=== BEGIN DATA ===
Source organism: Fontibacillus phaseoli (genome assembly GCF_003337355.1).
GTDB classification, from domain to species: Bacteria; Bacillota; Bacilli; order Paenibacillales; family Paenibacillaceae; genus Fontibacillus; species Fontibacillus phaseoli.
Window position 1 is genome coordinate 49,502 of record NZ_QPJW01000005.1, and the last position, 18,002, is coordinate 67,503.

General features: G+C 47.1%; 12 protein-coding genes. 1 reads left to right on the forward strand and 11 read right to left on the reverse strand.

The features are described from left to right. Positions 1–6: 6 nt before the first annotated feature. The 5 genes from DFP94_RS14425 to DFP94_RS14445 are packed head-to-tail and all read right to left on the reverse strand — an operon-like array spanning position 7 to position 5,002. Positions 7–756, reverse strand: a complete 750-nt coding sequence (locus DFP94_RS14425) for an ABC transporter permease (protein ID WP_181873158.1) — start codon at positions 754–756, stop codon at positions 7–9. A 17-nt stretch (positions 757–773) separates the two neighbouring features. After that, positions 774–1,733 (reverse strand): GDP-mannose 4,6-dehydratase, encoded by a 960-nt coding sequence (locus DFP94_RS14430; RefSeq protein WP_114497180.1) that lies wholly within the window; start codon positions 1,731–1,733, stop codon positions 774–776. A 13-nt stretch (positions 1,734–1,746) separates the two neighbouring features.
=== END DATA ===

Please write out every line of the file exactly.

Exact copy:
Source organism: Fontibacillus phaseoli (genome assembly GCF_003337355.1).
GTDB classification, from domain to species: Bacteria; Bacillota; Bacilli; order Paenibacillales; family Paenibacillaceae; genus Fontibacillus; species Fontibacillus phaseoli.
Window position 1 is genome coordinate 49,502 of record NZ_QPJW01000005.1, and the last position, 18,002, is coordinate 67,503.

General features: G+C 47.1%; 12 protein-coding genes. 1 reads left to right on the forward strand and 11 read right to left on the reverse strand.

The features are described from left to right. Positions 1–6: 6 nt before the first annotated feature. The 5 genes from DFP94_RS14425 to DFP94_RS14445 are packed head-to-tail and all read right to left on the reverse strand — an operon-like array spanning position 7 to position 5,002. Positions 7–756, reverse strand: a complete 750-nt coding sequence (locus DFP94_RS14425) for an ABC transporter permease (protein ID WP_181873158.1) — start codon at positions 754–756, stop codon at positions 7–9. A 17-nt stretch (positions 757–773) separates the two neighbouring features. After that, positions 774–1,733 (reverse strand): GDP-mannose 4,6-dehydratase, encoded by a 960-nt coding sequence (locus DFP94_RS14430; RefSeq protein WP_114497180.1) that lies wholly within the window; start codon positions 1,731–1,733, stop codon positions 774–776. A 13-nt stretch (positions 1,734–1,746) separates the two neighbouring features.